Cassandra ’72
“Kasandra”, Evelyn De Morgan, 1898. Photo in public domain

Cassandra ’72

Were the Predictions of World3 Accurate?
Łukasz Kaniewski
time 4 minutes

The year 1972 saw a number of extraordinary events in the history of computer technology. Atari launched its first popular computer game, Pong. Intel released an eight-bit processor known as 8008. Evan Williams, one of the founders of Twitter, was born. What else? Perhaps the fact that following a week of tedious calculations, World3, a program developed by MIT scientists, came to the conclusion


You’ve reached your free article’s limit this month. You can get unlimited access to all our articles and audio content with our digital subscription. If you have an active subscription, please log in.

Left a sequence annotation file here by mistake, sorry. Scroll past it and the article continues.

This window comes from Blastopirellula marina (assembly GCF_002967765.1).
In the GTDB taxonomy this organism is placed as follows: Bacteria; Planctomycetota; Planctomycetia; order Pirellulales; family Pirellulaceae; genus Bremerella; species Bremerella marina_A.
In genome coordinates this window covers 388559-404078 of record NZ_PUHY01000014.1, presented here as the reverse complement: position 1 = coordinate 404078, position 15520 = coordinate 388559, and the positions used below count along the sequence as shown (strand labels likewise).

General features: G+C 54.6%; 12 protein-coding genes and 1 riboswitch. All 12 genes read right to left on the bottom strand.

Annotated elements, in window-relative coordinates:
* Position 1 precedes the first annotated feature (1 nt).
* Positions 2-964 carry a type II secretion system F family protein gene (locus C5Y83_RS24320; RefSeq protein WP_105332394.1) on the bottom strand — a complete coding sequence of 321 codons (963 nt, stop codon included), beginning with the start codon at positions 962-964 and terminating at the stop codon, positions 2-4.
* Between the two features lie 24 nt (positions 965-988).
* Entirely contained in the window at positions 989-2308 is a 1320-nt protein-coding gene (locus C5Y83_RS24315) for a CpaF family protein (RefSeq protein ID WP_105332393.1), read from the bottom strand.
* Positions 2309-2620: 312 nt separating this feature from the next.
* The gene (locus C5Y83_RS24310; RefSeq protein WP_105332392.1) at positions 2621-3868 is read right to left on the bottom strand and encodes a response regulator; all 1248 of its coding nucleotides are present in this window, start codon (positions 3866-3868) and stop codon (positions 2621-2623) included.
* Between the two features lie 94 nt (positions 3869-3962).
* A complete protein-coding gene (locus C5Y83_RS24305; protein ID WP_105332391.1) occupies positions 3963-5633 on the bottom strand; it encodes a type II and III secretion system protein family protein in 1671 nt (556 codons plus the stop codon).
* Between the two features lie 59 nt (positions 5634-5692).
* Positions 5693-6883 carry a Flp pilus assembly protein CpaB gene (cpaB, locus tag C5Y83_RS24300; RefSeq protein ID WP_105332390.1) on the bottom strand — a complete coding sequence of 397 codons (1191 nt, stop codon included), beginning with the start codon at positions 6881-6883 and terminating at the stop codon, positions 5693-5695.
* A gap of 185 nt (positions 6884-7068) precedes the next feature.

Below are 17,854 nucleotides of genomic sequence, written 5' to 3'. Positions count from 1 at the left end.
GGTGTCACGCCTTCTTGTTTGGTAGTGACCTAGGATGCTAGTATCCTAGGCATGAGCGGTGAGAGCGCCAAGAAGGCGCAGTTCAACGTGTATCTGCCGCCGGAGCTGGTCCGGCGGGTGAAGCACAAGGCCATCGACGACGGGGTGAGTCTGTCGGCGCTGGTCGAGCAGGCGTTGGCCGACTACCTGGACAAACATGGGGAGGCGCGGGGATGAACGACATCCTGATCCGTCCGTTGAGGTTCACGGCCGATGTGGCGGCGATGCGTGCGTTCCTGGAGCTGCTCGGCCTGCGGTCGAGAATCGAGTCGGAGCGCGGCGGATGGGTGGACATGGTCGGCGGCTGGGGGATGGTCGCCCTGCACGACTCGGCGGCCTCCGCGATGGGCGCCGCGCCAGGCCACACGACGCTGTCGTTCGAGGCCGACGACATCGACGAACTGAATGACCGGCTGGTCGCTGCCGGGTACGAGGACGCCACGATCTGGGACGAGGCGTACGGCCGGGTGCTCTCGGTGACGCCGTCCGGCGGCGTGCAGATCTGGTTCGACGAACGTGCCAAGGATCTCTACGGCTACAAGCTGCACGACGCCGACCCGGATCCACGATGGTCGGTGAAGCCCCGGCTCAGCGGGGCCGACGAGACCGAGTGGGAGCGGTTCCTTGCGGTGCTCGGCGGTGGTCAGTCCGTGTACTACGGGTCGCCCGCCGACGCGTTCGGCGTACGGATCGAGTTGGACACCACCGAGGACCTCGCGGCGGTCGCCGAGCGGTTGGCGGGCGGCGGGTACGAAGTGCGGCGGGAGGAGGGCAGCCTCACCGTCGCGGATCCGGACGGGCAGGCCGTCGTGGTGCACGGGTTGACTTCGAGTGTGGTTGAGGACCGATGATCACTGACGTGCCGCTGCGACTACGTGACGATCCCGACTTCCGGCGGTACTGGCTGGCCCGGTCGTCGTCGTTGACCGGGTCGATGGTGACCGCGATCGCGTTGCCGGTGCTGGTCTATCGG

Also read:

A Flip-Flop on Spitsbergen
Abraham Storck, Dutch Whalers near Spitsbergen, 1690, Zuiderzee Museum

A Flip-Flop on Spitsbergen

The Future of the Barents Sea
Mikołaj Golachowski

The Barents Sea is my route to work. I sail through it on a ship filled with tourists when, as a guide, I travel north to show people the wild beauty of Spitsbergen, Franz Josef Land, and the North Pole itself.

Although it’s now merely a shadow of its former glory, the Barents Sea is still full of life. A few years back, I saw my first blue whale here. What a sight it was! Whenever a blow (absurdly called ‘a fountain’ in Polish) is spotted, passengers get excited, especially if it is a few metres high. Whales blow air forcefully, as if they are sneezing. Their breath contains compressed air, some steam, a bit of water from the blowhole, and a lot of snot.

Continue reading